Determining the Minimal Clinical Important Difference for Medication Quantification Scale III and Morphine Milligram Equivalents in Patients with Failed Back Surgery Syndrome

Lisa Goudman, Ann De Smedt, Patrice Forget, Maarten Moens* (Corresponding Author)

*Corresponding author for this work

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Abstract

The Medication Quantification Scale III (MQS) is a tool to represent the negative impact of medication. A reduction in medication can serve as an indicator to evaluate treatment success. However, no cut-off value has yet been determined to evaluate whether a decrease in medication is clinically relevant. Therefore, the objective is to estimate the thresholds for the MQS and morphine milligram equivalents (MMEs) that best identify a clinically relevant important improvement for patients. Data from the Discover registry, in which patients with failed back surgery syndrome were treated with high-dose spinal cord stimulation, were used. Patient satisfaction was utilized to evaluate a clinically important outcome 12 months after stimulation. Anchor-based and distribution-based methods were applied to determine the minimal clinical important difference (MCID). Distribution-based methods revealed a value of 4.28 for the MQS and 33.61 for the MME as MCID. Anchor-based methods indicated a percentage change score of 41.2% for the MQS and 28.2% for the MME or an absolute change score of 4.72 for the MQS and 22.65 for the MME. For assessing a treatment outcome, we recommend using the percentage change score, which better reflects a clinically important outcome and is not severely influenced by high medication intake at baseline.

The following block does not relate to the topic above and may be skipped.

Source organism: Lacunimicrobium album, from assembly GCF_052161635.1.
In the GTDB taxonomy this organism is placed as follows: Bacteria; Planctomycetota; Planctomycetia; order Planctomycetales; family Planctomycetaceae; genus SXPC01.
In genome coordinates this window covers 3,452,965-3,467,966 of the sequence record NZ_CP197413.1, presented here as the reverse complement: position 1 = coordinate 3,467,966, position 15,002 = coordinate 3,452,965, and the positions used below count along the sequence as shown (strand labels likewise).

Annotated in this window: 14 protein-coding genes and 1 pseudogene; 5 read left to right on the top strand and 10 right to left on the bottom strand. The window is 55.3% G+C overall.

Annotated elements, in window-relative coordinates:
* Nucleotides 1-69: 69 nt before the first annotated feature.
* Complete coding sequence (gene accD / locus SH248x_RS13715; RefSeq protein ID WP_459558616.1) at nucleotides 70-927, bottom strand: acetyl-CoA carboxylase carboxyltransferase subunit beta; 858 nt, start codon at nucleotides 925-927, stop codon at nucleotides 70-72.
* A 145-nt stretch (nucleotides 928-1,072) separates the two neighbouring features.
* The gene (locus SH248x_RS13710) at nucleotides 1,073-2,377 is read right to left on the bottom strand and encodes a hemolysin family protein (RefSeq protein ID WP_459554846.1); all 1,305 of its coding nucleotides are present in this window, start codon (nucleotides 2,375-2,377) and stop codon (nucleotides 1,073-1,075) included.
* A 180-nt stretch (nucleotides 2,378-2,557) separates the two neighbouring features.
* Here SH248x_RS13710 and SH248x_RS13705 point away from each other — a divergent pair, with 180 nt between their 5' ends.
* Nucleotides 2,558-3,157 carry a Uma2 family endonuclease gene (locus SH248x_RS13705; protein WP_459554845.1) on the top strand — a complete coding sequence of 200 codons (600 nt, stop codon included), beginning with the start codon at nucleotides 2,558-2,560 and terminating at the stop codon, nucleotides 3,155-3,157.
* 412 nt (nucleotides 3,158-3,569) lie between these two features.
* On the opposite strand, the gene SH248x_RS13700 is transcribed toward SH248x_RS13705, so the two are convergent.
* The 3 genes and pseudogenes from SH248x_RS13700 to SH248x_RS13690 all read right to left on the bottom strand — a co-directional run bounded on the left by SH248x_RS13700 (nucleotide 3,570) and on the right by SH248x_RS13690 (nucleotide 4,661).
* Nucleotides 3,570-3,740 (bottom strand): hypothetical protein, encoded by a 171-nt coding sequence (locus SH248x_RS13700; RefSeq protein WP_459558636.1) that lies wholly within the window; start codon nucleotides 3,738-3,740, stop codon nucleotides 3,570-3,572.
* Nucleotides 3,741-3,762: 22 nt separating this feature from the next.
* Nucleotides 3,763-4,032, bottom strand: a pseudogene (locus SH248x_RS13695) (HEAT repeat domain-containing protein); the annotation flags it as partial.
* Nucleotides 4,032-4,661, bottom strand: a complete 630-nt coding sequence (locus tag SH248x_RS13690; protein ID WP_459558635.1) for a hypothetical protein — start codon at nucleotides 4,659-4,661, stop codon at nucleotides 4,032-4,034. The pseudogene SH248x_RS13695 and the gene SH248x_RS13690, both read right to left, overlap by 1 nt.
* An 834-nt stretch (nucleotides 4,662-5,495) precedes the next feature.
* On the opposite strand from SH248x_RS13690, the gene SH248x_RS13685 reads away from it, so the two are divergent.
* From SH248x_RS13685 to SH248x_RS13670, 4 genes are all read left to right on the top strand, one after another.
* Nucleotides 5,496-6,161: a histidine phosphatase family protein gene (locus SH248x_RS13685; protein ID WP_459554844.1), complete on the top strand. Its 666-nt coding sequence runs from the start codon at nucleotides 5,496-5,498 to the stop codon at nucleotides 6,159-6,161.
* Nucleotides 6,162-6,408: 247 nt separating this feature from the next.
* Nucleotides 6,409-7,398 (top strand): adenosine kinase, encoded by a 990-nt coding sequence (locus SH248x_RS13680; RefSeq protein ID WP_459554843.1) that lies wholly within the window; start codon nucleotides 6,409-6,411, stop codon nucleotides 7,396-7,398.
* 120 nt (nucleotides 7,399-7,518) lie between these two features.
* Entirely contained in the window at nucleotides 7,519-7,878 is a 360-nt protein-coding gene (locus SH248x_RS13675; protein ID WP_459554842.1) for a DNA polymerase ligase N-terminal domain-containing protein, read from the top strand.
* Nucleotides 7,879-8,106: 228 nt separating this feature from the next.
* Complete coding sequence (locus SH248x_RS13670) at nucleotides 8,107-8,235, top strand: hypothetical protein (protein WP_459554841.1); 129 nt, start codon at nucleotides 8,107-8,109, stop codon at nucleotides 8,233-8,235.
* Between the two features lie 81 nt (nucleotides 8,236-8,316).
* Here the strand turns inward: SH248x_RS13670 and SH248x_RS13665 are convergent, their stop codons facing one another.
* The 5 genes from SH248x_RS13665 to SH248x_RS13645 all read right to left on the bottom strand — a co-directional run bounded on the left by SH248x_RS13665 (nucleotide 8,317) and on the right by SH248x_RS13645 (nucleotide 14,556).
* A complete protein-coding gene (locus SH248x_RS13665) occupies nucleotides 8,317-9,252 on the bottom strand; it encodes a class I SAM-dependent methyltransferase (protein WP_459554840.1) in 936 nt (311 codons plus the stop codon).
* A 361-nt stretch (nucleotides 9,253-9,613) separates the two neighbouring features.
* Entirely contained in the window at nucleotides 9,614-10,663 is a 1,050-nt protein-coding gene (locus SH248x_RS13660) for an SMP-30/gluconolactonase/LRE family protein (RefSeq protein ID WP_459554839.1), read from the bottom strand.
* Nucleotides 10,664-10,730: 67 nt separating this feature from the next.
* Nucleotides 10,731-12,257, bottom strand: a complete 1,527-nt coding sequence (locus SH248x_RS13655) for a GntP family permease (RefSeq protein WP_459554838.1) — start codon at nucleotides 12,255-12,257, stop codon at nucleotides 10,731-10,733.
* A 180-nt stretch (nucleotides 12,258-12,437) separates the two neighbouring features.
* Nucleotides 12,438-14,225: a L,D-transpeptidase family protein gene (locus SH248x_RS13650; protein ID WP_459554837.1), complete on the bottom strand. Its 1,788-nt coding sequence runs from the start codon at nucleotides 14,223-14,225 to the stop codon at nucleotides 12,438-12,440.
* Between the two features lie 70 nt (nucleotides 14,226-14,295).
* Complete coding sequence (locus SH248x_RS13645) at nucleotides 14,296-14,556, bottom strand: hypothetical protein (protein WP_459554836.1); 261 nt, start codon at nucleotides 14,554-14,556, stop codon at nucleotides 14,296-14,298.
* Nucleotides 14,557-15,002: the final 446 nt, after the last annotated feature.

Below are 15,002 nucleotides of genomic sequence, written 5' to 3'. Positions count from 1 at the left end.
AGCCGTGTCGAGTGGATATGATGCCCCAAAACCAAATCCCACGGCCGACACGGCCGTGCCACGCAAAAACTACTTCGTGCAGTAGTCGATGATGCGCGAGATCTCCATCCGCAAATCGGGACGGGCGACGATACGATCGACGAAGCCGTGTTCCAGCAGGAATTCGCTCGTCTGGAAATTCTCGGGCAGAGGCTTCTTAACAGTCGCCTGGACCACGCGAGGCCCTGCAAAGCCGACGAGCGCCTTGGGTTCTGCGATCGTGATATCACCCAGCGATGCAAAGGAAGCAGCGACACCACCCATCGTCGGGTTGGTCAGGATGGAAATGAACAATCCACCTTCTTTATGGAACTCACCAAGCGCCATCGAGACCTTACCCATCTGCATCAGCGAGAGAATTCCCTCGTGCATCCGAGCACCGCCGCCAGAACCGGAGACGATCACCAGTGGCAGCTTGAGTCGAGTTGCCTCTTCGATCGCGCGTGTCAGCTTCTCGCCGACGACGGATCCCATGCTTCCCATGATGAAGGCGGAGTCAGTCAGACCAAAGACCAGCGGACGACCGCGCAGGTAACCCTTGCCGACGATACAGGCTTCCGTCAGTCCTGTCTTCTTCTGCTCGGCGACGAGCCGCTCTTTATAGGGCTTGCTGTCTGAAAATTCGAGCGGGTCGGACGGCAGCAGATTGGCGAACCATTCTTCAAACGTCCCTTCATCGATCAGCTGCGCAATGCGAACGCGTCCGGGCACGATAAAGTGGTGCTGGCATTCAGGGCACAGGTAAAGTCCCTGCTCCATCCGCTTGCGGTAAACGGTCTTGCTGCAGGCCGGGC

Original languageEnglish
Article number3747
Number of pages9
JournalJournal of Clinical Medicine
Volume9
Issue number11
DOIs
Publication statusPublished - 21 Nov 2020

Keywords

  • minimal clinically important difference
  • clinical importance
  • responsiveness

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